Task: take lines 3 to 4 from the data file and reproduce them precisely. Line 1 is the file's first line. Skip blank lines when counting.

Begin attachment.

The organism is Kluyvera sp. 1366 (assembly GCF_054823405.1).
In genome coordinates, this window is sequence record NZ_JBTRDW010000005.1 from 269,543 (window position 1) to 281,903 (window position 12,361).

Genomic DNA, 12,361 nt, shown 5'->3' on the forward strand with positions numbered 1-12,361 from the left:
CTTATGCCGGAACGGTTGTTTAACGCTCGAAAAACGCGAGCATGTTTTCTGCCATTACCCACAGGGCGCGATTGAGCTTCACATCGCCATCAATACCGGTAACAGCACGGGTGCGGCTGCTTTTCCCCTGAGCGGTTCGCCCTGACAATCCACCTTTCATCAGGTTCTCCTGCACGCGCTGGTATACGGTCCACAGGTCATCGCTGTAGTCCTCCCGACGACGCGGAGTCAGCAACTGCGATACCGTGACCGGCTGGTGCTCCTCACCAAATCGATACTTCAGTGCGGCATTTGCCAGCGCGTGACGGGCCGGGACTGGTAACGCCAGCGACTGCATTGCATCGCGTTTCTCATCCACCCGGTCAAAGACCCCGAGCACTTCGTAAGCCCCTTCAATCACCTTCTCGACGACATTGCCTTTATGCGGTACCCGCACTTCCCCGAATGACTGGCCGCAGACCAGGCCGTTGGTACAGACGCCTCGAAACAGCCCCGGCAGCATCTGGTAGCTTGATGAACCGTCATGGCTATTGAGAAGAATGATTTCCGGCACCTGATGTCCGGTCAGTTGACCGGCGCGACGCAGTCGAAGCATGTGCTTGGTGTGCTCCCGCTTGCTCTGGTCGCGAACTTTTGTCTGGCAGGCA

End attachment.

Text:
Genomic DNA, 12,361 nt, shown 5'->3' on the forward strand with positions numbered 1-12,361 from the left:
CTTATGCCGGAACGGTTGTTTAACGCTCGAAAAACGCGAGCATGTTTTCTGCCATTACCCACAGGGCGCGATTGAGCTTCACATCGCCATCAATACCGGTAACAGCACGGGTGCGGCTGCTTTTCCCCTGAGCGGTTCGCCCTGACAATCCACCTTTCATCAGGTTCTCCTGCACGCGCTGGTATACGGTCCACAGGTCATCGCTGTAGTCCTCCCGACGACGCGGAGTCAGCAACTGCGATACCGTGACCGGCTGGTGCTCCTCACCAAATCGATACTTCAGTGCGGCATTTGCCAGCGCGTGACGGGCCGGGACTGGTAACGCCAGCGACTGCATTGCATCGCGTTTCTCATCCACCCGGTCAAAGACCCCGAGCACTTCGTAAGCCCCTTCAATCACCTTCTCGACGACATTGCCTTTATGCGGTACCCGCACTTCCCCGAATGACTGGCCGCAGACCAGGCCGTTGGTACAGACGCCTCGAAACAGCCCCGGCAGCATCTGGTAGCTTGATGAACCGTCATGGCTATTGAGAAGAATGATTTCCGGCACCTGATGTCCGGTCAGTTGACCGGCGCGACGCAGTCGAAGCATGTGCTTGGTGTGCTCCCGCTTGCTCTGGTCGCGAACTTTTGTCTGGCAGGCA